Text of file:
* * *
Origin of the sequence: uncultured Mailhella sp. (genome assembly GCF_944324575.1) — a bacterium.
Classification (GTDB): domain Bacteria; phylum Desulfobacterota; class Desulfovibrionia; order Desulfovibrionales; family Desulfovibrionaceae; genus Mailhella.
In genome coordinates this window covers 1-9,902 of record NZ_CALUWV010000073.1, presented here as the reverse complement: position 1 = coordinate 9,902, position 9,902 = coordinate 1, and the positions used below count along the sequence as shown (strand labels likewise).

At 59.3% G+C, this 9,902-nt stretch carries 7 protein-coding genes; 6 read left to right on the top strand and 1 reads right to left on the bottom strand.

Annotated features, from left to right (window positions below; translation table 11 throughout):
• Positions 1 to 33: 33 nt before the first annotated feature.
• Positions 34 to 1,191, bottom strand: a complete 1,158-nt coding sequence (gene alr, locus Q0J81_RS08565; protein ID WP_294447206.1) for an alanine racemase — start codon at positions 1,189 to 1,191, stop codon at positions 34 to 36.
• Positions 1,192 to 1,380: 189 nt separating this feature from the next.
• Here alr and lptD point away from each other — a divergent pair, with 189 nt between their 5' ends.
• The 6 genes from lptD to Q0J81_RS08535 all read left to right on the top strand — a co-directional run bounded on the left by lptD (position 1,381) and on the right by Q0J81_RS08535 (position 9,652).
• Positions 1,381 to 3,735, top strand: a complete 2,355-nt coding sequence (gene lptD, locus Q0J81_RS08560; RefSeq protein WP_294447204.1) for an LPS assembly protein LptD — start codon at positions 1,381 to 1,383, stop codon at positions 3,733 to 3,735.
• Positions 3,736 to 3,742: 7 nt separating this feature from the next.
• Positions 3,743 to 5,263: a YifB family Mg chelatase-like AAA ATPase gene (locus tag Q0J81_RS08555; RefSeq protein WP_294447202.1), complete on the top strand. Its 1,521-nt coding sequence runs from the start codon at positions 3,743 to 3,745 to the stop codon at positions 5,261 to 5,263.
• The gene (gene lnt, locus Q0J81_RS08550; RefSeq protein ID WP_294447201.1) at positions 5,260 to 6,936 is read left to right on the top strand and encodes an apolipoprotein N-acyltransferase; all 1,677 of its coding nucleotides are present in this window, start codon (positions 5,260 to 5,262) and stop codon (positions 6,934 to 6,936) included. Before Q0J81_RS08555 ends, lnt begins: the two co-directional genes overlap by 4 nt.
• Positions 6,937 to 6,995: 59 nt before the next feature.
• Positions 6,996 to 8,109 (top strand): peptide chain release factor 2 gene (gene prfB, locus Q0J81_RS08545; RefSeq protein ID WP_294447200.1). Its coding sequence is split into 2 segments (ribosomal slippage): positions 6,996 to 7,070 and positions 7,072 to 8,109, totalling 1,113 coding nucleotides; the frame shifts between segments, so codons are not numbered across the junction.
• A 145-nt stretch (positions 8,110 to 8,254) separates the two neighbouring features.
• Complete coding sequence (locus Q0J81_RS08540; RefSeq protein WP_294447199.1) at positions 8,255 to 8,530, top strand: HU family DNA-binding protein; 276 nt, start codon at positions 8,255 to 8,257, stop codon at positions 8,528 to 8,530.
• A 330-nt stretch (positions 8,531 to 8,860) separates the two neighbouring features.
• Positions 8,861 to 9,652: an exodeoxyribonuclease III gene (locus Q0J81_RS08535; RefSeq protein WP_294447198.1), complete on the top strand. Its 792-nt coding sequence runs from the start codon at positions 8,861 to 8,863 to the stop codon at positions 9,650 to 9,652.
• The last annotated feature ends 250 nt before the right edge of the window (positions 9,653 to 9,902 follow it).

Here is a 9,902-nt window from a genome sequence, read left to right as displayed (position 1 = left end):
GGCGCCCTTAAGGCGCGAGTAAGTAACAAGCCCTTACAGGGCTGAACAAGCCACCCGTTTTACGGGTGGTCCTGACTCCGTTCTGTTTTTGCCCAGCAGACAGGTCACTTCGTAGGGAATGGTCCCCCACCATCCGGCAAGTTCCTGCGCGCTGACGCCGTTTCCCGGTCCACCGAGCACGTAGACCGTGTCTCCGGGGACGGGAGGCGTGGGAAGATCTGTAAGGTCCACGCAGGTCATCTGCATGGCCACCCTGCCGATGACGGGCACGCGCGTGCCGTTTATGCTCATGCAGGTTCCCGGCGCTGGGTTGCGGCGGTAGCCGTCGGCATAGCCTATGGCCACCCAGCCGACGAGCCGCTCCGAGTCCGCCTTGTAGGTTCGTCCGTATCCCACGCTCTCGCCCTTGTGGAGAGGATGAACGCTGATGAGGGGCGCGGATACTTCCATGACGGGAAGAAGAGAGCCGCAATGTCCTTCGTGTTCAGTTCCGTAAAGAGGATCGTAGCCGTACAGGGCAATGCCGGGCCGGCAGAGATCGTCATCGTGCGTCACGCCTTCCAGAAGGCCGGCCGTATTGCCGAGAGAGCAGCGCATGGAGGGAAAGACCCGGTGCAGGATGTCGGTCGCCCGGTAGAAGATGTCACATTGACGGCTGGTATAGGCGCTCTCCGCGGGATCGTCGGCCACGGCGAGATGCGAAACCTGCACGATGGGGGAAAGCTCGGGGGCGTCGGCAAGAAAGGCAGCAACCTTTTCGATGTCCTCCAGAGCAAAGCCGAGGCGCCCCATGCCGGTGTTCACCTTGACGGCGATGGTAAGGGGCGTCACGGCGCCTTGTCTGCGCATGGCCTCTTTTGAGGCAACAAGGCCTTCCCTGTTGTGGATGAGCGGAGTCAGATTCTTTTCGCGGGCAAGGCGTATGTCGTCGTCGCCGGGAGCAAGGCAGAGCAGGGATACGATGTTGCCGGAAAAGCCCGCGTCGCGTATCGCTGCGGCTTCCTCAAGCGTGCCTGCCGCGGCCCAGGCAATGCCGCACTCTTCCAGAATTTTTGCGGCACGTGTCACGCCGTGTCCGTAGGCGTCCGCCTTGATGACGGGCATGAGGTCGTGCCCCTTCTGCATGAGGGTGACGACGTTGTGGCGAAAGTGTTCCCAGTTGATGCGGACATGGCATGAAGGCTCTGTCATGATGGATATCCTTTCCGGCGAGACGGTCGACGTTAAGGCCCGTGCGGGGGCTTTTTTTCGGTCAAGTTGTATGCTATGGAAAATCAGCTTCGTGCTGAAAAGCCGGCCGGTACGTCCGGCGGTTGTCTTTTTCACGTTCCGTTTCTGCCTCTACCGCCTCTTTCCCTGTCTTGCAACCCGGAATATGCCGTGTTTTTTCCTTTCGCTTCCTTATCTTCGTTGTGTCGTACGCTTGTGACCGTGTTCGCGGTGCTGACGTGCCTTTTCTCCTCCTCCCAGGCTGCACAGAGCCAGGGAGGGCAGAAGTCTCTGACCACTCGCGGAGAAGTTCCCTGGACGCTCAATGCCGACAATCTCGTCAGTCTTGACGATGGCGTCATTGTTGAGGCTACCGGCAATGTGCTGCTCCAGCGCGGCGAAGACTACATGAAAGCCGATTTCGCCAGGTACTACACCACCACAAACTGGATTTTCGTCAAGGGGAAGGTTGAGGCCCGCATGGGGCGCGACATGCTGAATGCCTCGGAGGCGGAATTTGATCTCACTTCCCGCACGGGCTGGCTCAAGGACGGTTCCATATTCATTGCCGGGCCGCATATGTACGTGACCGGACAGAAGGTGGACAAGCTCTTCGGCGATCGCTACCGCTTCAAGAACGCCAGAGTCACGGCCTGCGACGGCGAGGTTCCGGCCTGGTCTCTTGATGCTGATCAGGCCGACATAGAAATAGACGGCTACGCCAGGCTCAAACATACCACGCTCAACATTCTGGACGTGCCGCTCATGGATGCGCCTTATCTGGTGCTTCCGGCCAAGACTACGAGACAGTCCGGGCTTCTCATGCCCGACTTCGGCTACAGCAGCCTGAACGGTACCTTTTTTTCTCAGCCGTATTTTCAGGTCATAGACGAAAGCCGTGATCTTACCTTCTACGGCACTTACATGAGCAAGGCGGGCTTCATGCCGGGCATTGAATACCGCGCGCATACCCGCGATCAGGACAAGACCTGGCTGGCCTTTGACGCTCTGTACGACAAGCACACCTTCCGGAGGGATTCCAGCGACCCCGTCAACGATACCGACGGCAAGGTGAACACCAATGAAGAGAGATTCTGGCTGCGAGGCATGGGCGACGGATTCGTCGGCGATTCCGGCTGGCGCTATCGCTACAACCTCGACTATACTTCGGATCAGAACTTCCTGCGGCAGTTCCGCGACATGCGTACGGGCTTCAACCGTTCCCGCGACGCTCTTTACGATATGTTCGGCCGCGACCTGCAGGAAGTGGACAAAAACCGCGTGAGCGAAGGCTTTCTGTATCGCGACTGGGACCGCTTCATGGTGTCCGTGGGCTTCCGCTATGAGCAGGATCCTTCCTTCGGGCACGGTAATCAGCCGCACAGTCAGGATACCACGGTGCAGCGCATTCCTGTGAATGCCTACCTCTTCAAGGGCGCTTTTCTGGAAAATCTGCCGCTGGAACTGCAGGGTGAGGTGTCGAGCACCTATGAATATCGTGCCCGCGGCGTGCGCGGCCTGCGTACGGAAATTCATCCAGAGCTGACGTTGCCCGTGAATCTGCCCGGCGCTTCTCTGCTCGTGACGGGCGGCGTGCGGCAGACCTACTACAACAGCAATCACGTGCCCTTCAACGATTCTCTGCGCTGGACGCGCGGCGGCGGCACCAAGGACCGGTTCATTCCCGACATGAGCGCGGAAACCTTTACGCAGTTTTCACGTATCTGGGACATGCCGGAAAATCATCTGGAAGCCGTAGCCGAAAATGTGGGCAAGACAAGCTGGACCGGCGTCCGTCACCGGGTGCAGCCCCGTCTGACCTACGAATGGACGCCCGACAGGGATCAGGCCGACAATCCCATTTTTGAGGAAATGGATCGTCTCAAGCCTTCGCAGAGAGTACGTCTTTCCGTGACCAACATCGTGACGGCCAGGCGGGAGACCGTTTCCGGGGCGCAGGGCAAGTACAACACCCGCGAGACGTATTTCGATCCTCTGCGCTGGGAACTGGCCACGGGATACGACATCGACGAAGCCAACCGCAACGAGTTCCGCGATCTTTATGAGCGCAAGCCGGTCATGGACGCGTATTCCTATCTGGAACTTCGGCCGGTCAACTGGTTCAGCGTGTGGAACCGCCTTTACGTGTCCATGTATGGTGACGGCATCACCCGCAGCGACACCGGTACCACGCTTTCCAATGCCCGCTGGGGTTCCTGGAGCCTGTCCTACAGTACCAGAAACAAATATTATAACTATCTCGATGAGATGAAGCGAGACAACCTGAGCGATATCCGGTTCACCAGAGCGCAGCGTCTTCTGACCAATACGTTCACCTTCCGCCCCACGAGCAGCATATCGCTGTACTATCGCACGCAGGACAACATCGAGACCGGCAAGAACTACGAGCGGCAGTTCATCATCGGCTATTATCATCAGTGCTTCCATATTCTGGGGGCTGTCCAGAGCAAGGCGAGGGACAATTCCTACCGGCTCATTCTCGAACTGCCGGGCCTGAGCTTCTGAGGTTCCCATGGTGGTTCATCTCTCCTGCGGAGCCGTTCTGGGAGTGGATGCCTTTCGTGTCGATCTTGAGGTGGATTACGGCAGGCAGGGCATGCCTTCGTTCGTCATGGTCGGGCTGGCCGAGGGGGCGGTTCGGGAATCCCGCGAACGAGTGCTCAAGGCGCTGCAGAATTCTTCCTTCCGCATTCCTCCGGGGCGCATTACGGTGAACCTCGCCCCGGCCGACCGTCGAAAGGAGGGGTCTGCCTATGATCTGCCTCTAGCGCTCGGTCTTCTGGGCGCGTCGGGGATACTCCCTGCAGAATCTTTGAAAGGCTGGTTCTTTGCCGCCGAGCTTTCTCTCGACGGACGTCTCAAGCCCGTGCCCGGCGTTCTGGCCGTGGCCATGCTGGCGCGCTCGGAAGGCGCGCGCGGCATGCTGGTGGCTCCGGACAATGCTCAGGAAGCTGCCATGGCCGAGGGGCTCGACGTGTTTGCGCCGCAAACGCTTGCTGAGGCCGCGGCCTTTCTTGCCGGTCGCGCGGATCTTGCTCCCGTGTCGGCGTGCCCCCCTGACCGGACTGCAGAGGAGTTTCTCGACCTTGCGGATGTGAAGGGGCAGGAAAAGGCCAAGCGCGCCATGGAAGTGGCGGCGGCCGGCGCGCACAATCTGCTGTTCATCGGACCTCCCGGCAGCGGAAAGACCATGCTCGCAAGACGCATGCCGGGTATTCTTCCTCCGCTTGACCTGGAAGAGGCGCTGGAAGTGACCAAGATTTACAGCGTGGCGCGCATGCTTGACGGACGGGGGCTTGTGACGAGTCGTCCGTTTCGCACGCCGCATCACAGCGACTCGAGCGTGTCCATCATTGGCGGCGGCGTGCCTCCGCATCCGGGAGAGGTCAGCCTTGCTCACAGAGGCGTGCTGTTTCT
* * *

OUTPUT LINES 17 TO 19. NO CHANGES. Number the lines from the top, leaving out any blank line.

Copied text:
• A 145-nt stretch (positions 8,110 to 8,254) separates the two neighbouring features.
• Complete coding sequence (locus Q0J81_RS08540; RefSeq protein WP_294447199.1) at positions 8,255 to 8,530, top strand: HU family DNA-binding protein; 276 nt, start codon at positions 8,255 to 8,257, stop codon at positions 8,528 to 8,530.
• A 330-nt stretch (positions 8,531 to 8,860) separates the two neighbouring features.